"Where in the world or in the depths of history and time has the receiving of a gift ever been also considered part of the giving of the gift?"
     
    #6 Revmitchell, Oct 6, 2017
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  7. TCassidy

    TCassidy Administrator
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    Regeneration is the spiritual change wrought in the heart of man by the Holy Spirit in which his/her inherently sinful nature is changed so that he/she can respond to God in Faith, and live in accordance with His Will (Matt. 19:28; John 3:3,5,7; Titus 3:5). It extends to the whole nature of man, altering his governing disposition, illuminating his mind, freeing his will, and renewing his nature.

    Regeneration, or new birth, is an inner re-creating of fallen human nature by the gracious sovereign action of the Holy Spirit (John 3:5-8). The Bible conceives salvation as the redemptive renewal of man on the basis of a restored relationship with God in Christ, and presents it as involving "a radical and complete transformation wrought in the soul (Rom. 12:2; Eph. 4:23) by God the Holy Spirit (Titus 3:5; Eph. 4:24), by virtue of which we become 'new men' (Eph. 4:24; Col. 3:10), no longer conformed to this world (Rom. 12:2; Eph. 4:22; Col. 3:9), but in knowledge and holiness of the truth created after the image of God (Eph. 4:24; Col. 3:10; Rom. 12:2)" (B. B. Warfield, Biblical and Theological Studies, 351). Regeneration is the "birth" by which this work of new creation is begun, as sanctification is the "growth" whereby it continues (I Pet. 2:2; II Pet. 3:18). Regeneration in Christ changes the disposition from lawless, Godless self-seeking (Rom. 3:9-18; 8:7) which dominates man in Adam into one of trust and love, of repentance for past rebelliousness and unbelief, and loving compliance with God's law henceforth. It enlightens the blinded mind to discern spiritual realities (I Cor. 2:14-15; II Cor. 4:6; Col. 3:10), and liberates and energizes the enslaved will for free obedience to God (Rom. 6:14, 17-22; Phil. 2:13).

    The use of the figure of new birth to describe this change emphasizes two facts about it. The first is its decisiveness. The regenerate man has forever ceased to be the man he was; his old life is over and a new life has begun; he is a new creature in Christ, buried with him out of reach of condemnation and raised with him into a new life of righteousness (see Rom. 6:3-11; II Cor. 5:17; Col. 3:9-11). The second fact emphasized is the monergism of regeneration. Infants do not induce, or cooperate in, their own procreation and birth; no more can those who are "dead in trespasses and sins" prompt the quickening operation of God's Spirit within them (see Eph. 2:1-10). Spiritual vivification is a free, and to man mysterious, exercise of divine power (John 3:8), not explicable in terms of the combination or cultivation of existing human resources (John 3:6), not caused or induced by any human efforts (John 1:12-13) or merits (Titus 3:3-7), and not, therefore, to be equated with, or attributed to, any of the experiences, decisions, and acts to which it gives rise and by which it may be known to have taken place.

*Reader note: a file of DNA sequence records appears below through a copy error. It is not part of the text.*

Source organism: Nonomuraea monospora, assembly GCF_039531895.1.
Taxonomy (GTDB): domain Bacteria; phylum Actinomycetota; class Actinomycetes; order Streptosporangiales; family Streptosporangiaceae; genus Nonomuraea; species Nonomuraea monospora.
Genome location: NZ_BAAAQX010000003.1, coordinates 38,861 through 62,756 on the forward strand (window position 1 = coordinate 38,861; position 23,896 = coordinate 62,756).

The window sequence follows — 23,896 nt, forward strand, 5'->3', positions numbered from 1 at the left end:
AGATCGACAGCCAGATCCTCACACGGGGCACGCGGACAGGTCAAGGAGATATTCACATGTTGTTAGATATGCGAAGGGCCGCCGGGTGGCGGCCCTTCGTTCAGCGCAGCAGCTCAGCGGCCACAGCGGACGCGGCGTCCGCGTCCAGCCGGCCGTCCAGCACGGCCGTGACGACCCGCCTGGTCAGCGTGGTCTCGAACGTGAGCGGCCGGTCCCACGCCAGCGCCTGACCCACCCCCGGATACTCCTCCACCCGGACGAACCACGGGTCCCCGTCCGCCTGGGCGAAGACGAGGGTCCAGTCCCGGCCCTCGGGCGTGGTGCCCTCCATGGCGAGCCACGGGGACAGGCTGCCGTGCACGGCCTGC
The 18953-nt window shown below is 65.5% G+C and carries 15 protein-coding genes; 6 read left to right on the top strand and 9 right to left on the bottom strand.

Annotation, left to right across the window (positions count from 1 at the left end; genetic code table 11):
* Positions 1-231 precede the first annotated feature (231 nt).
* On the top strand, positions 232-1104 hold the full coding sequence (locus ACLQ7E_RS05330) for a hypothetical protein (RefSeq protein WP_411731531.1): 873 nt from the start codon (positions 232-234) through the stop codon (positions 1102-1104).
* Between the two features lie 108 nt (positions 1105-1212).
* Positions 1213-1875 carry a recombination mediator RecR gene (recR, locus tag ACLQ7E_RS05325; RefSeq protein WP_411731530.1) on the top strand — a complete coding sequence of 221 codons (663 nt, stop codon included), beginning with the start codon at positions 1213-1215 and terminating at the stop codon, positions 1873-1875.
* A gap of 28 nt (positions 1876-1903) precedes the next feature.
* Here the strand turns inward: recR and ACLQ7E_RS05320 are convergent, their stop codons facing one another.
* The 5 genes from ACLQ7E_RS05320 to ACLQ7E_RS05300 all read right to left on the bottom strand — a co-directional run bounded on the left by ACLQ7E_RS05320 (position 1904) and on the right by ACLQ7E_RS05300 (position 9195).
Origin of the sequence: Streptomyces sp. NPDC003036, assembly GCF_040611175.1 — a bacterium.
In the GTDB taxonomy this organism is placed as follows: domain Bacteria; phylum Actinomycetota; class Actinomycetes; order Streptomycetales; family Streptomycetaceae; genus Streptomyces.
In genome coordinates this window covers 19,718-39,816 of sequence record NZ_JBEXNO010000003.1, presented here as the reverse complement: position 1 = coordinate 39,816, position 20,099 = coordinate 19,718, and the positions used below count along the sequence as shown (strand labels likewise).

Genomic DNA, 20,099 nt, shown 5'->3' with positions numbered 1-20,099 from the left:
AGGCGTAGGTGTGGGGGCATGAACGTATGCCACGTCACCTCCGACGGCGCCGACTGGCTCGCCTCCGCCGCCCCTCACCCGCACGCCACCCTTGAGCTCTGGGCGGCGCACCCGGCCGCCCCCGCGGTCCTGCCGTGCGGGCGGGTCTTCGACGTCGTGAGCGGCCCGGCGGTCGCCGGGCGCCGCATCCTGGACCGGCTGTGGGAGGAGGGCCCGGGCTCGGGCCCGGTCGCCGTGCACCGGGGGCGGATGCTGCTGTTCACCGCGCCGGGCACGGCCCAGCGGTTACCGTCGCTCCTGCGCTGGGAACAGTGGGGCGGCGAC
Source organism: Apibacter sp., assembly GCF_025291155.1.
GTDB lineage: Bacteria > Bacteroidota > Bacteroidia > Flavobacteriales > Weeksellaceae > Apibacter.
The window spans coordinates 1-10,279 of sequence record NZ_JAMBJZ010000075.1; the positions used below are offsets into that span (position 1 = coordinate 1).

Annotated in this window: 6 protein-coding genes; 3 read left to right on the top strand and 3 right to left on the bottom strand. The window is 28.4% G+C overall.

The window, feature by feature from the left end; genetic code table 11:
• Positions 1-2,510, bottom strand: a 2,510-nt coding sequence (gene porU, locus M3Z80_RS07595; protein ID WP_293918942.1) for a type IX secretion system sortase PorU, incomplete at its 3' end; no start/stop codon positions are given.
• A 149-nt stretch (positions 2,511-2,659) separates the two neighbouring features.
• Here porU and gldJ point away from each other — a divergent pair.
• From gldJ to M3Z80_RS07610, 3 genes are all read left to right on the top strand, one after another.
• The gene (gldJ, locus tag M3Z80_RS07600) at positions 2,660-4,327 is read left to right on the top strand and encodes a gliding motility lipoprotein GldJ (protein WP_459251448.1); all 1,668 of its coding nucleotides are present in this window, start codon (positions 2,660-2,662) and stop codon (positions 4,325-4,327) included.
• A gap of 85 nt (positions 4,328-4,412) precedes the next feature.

Regeneration by J.I.Packer
     
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  8. Revmitchell

    Revmitchell Well-Known Member
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    Again my question has not been answered:

    "Where in the world or in the depths of history and time has the receiving of a gift ever been also considered part of the giving of the gift?"
     
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  9. agedman

    agedman Well-Known Member
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    Actually, I responded to your OP.

    I showed that the OP did not accurately report the issue from the other thread, and related to that is the assumption of incorrect thinking.

    Now about your question, frankly at this point it is not an issue, for before that can be addressed, the issue raised in the other thread and what I pointed out in the few posts in this thread must be resolved.

    Should I or you had actually (or been permitted for I don’t know the rules) to quote from one thread to another, then you and I can actually look at what was posted.